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  • A. A. Allen | Alcohol-Related Liver Failure

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    A. A. Allen | Alcohol-Related Liver Failure

    On June 11, 1970, Rev. A.A. Allen was found dead in a San Francisco, California hotel room at the age of 59. His official cause of death was reported as alcohol-related liver failure. 

    However, recent research suggests that Allen may have died due to an accidental prescription drug overdose.

    About A.A. Allen

    Before Allen’s death, he was a highly influential Christian evangelist. 

    Allen successfully utilized the radio program and television formats during the mid-20th century, using the Bible to preach values such as integration, faith, and divine healing. Many worshipers testified to the healing miracles that occurred in Allen’s Miracle Valley sermons.

    Despite Allen’s popularity, suspicions of alcohol addiction plagued his reputation until his sudden death. Disputes of whether Allen was addicted to alcohol or not continue to the present.

    Reports Of Acute Alcoholism

    As a leading evangelist in the mid 20th century’s healing revival movement, publicized substance abuse from Allen had the potential to hurt his reputation. 

    However, Allen may have been dismissed from the pentecostal Assemblies of God fellowship in 1955 due to charges of drunk driving.

    Despite the reports of Allen’s acute alcoholism, he continued to succeed. 

    After leaving the Assemblies of God, he founded his own healing ministry known as the Miracle Revival Fellowship in Arizona, where he staged tent revivals, claimed to use divine healing for the sick, and integrated his sermons.

    Reports of Allen’s acute alcoholism continued until his death in 1970, from contemporaries and successors such as preacher Don Stewart. These claims have been disputed in the decades since Allen’s death, by his family and other sources.

    Death & Initial Reporting

    On June 11, 1970, A.A. Allen died in a San Francisco, California, hotel room. His official cause of death was first listed as a heart attack, then changed to alcohol-related liver failure.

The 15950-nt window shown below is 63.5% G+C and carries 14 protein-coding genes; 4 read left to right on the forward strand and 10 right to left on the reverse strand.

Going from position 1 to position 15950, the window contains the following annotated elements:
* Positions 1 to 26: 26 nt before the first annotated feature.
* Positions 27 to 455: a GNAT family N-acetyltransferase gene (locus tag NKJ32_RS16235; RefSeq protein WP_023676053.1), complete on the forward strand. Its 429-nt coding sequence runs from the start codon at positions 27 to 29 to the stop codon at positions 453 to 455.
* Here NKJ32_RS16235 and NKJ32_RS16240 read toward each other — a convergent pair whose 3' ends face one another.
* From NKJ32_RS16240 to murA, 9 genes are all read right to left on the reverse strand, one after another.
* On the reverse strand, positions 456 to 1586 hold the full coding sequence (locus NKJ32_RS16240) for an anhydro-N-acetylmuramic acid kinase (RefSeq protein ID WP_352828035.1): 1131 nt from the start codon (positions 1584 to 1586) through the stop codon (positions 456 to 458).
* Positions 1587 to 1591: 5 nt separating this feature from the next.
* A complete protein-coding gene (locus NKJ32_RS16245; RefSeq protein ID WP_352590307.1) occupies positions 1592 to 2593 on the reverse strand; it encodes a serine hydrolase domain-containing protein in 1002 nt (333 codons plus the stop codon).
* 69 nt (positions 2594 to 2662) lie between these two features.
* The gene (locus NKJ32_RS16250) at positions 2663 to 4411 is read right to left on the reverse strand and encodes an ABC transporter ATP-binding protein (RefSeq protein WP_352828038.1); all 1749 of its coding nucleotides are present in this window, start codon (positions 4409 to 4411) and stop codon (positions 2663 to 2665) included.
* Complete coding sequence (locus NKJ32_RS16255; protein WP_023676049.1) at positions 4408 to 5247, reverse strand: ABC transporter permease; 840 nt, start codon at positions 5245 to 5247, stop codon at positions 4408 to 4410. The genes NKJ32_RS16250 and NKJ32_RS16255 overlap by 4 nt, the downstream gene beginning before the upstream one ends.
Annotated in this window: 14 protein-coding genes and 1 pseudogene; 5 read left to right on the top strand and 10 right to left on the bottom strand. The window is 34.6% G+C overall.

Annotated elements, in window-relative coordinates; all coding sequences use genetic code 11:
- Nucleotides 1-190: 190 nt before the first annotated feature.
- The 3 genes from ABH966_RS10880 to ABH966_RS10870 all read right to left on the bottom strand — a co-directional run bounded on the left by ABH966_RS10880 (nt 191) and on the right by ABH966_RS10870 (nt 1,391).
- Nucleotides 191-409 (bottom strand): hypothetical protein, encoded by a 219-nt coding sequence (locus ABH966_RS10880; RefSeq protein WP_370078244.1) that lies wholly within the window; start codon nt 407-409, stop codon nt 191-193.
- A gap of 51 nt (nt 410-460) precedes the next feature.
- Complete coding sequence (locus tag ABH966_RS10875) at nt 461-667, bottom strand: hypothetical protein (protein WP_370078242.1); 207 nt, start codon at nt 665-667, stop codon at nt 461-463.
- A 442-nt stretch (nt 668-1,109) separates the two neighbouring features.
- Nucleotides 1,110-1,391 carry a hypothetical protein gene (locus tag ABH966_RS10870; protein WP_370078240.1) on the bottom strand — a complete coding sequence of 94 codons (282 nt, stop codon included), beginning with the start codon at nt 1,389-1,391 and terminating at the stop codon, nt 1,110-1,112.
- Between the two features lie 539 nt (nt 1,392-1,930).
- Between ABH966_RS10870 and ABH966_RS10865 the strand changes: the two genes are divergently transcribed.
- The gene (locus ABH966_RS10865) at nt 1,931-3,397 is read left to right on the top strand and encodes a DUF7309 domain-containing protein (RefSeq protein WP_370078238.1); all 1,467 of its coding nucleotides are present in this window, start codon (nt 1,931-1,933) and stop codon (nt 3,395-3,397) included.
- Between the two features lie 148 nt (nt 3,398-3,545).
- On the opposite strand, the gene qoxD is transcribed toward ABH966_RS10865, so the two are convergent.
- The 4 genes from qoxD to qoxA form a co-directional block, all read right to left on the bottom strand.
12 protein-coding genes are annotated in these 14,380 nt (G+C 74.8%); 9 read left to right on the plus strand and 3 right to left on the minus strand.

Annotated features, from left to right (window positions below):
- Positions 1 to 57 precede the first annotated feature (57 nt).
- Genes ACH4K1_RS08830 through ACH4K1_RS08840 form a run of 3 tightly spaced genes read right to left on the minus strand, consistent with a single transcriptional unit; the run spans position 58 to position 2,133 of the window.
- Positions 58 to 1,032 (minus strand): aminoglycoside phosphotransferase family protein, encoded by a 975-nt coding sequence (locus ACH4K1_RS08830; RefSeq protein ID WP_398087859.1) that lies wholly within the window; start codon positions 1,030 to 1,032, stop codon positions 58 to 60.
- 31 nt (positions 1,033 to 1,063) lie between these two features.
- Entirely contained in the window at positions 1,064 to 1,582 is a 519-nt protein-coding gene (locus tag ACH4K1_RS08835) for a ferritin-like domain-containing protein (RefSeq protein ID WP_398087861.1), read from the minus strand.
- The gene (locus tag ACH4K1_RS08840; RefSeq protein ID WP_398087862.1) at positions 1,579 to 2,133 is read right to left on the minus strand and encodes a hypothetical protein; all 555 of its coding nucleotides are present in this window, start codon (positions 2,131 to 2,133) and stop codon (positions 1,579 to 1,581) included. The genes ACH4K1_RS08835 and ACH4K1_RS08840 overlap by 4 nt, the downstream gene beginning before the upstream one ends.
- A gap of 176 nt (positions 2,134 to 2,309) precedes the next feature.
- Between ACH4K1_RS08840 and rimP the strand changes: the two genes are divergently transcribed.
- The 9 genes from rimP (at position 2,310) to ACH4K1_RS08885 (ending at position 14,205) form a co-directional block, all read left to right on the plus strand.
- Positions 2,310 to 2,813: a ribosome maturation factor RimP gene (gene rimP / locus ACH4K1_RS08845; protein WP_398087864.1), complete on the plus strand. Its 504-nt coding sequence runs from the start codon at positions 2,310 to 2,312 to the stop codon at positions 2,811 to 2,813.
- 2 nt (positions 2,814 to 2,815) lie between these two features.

Allen’s reported cause of death may have affected his legacy in Methodist, Pentecostal, and revivalist circles. The reports of Allen’s alcoholism in the 1950s may have been substantiated by his sudden death.

    However, Allen’s family and biographers suggest a different cause of death, one that can help clear Allen’s name of alcohol addiction.

    Controversy Over Official Cause Of Death

    In the 2017 biography “A.A. Allen & Miracle Valley,” author Steven Phipps attempted to disprove Allen’s stated cause of death. 

    While Allen may have had alcohol in his system at the time of his death, sources from the time suggest Allen took prescription drugs due to chronic knee pain.

    The alcohol in Allen’s system may have been caused by his prescription drug use. Allen may not have had access to his prescription in San Francisco, looked for alternatives, and accidentally overdosed. 

    Phipps also claimed that it was not uncommon to list alcohol use as a cause of death if the true cause was unknown.

    Recovery Is Possible

    Despite his controversies, the A.A. Allen ministry played a key part in modern Christian evangelism. However, and regardless of the truth in this case, hiding an alcohol or prescription drug can lead to devastating issues. Thankfully, recovery is possible.

    If you are abusing alcohol or prescription drugs, you can contact us today to get addiction treatment and reduce your risk of an overdose.

    Written by Ark Behavioral Health Editorial Team
    ©2024 Ark National Holdings, LLC. | All Rights Reserved.
    This page does not provide medical advice.
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